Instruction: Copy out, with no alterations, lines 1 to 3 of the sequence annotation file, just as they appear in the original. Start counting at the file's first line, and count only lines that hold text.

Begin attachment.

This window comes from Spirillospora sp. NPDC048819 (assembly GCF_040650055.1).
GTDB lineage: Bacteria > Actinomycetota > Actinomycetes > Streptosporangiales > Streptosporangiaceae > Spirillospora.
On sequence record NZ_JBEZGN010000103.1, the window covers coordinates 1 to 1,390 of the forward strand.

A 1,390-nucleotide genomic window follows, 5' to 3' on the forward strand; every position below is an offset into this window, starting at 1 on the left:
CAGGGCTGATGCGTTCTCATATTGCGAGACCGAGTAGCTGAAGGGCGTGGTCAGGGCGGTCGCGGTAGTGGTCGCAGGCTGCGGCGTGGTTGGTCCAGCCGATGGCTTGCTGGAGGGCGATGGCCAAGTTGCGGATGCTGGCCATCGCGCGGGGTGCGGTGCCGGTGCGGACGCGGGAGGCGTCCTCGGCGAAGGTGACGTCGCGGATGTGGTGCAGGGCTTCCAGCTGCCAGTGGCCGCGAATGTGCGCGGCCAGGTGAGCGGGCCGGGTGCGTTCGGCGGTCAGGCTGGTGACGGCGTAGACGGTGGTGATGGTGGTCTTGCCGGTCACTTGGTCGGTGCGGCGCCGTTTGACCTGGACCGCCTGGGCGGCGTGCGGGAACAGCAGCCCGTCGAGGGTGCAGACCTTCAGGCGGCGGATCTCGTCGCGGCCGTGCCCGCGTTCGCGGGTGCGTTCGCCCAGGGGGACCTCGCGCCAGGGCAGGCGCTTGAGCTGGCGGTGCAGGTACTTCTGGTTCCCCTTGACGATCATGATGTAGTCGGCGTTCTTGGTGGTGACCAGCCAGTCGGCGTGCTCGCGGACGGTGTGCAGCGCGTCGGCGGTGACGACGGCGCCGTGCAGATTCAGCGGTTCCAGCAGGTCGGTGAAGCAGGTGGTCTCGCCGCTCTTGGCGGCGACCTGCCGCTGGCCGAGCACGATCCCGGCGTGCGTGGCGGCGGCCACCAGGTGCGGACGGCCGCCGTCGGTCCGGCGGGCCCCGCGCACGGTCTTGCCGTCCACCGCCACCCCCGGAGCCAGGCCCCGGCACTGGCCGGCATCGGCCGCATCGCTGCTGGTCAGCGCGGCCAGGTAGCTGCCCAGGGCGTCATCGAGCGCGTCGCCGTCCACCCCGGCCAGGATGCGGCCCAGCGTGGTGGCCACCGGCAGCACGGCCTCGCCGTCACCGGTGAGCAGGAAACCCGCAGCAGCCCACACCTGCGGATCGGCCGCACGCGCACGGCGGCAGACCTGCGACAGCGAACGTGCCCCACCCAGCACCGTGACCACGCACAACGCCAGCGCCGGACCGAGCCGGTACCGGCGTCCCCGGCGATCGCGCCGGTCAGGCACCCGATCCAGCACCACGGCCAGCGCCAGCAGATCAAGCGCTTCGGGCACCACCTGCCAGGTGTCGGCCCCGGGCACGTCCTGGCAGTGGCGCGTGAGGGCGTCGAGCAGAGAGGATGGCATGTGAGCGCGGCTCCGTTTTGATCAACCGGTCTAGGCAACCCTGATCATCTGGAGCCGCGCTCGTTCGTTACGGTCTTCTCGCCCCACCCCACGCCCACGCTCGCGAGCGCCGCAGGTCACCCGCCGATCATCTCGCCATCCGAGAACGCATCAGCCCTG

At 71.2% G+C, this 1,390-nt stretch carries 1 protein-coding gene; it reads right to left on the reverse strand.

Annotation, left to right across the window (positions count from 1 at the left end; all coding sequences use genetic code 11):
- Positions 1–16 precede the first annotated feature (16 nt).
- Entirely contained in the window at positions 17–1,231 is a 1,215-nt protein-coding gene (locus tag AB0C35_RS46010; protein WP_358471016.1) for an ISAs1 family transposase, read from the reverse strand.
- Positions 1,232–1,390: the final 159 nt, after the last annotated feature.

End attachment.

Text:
This window comes from Spirillospora sp. NPDC048819 (assembly GCF_040650055.1).
GTDB lineage: Bacteria > Actinomycetota > Actinomycetes > Streptosporangiales > Streptosporangiaceae > Spirillospora.
On sequence record NZ_JBEZGN010000103.1, the window covers coordinates 1 to 1,390 of the forward strand.